He was topper in IIT Bombay.

@yuvrajsingh I don't give a f**k

Really, bro I met, he is so cool,

3:22 PM
@yuvrajsingh I still don't give a damn

He enjoy life, and study. With passion

@AbhasKumarSinha ... Like I said. It seems like you are really biased. You can find people saying the same types of things about famous American engineering schools, like MIT for the obvious example.

@yuvrajsingh then it's good
@JMac Let them say, I don't have any problem....

@yuvrajsingh yes, the king of STEM in India?

3:23 PM
@JMac Now can you understand my problem that I was mentioning yesterday. See these guys, how can you work without getting affected

@AbhasKumarSinha ... I'm not sure I understand. I'm pointing out what I see as a problematic viewpoint from you, that you have a strong bias towards IIT that may be misleading you.

@JMac Against

@Knight A good start is to try to critically examine your own biases...

@JMac I didn't get your humor

@JMac Do you know Prof. KL Seb?

3:26 PM
@AbhasKumarSinha That's total semantics, and I would still say you are biased towards it, because you seem to have an unshakable belief that it is some ultimate school.

@AbhasKumarSinha He doesn't mean anything like comparison, all he means that a good institute doesn't mean a whole good set of instructors

@Knight IIT(s) - Good Professors, Crap system, crap institute, crap students...
@JMac oh okay, never mind...

@AbhasKumarSinha Yeah, professors can be good but best in world is kinda disrespect to people like Prof. Strang, Prof. Gross, Prof. Jerison, Prof. Sadoway and many others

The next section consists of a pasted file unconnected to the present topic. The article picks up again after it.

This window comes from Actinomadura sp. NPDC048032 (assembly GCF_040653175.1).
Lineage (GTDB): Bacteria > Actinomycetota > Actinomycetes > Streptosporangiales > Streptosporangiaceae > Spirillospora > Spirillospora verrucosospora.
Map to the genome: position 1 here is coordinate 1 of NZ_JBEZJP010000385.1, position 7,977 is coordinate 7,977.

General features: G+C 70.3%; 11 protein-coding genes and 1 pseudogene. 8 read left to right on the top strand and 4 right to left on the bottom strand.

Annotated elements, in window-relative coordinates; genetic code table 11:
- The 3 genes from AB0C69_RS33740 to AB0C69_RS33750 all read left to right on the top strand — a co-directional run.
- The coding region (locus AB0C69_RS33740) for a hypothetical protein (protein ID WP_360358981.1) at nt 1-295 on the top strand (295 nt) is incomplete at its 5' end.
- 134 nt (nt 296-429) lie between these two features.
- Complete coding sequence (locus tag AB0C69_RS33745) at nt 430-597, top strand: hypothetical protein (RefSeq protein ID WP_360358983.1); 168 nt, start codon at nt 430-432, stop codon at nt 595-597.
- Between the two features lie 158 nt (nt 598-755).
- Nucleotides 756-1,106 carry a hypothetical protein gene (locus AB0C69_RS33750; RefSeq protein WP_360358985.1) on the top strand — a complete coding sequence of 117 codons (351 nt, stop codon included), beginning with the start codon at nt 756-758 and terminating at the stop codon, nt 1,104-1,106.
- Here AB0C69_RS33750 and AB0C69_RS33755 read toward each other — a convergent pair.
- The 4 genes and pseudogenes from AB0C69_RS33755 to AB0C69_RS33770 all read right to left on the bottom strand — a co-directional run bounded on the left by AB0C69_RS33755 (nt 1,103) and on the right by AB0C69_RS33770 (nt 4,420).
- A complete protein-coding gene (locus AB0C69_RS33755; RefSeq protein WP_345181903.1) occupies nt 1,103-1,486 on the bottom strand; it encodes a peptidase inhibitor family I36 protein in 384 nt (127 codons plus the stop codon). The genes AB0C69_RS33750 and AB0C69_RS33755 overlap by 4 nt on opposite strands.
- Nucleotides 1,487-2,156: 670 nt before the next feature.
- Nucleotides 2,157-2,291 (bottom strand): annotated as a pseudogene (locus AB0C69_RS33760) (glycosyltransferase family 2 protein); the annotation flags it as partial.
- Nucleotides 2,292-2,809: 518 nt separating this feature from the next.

@Knight Why? That's a useless point, if one is good, then why it's a disrespect for others?

3:30 PM
it's superlative

I meant - Professor Kizhakeyil Lukose Sebastian
^Indian professor, don't get confused...
Kizhakeyil Lukose Sebastian (K. L. Sebastian) is a professor of chemistry at the department of Inorganic and Physical Chemistry of Indian Institute of Technology, Palakkad, India. Prior to becoming a professor at IIT Palakkad, he was a professor of chemistry at the department of Inorganic and Physical Chemistry at Indian Institute of Science, Bangalore, for about 20 years. == Education == He did his Bachelor of Science (special degree) from the University of Kerala and his Master of Science from the University of Calicut. He stood first in the university when he completed his undergraduate and...

Where is @JMac ?
Why your Indian system always write stood first , gold medalist and all

@Knight Different things, for example. - high school isn't indian word, usually we use, senior schools...

@Knight Was that directed at me?

@JMac what?
What was directed at you?

3:34 PM
hahaha.... XD

2 mins ago, by Knight
Why your Indian system always write stood first , gold medalist and all

chill man....

@JMac are you Indian?

@AbhasKumarSinha Chill? I'm just wondering if he was asking me a question...

hehehe

3:35 PM
@Knight No, Canadian. That's why I was a bit confused.

@JMac I thought that was directed to me...

@j Mac @Knight try jee advanced 2016 paper, how much you score?

@JMac So how it could be for you?

@yuvrajsingh 60(s) :(

You can automatically realize. Not you

3:36 PM
@yuvrajsingh ..?

@yuvrajsingh What it could tell me?

How difficult is for a student to get in iit.

@Knight You might have thought I was Indian... You just pinged me asking if I was there then followed up with that question not directed at anyone in particular, so I was asking if it was directed at me.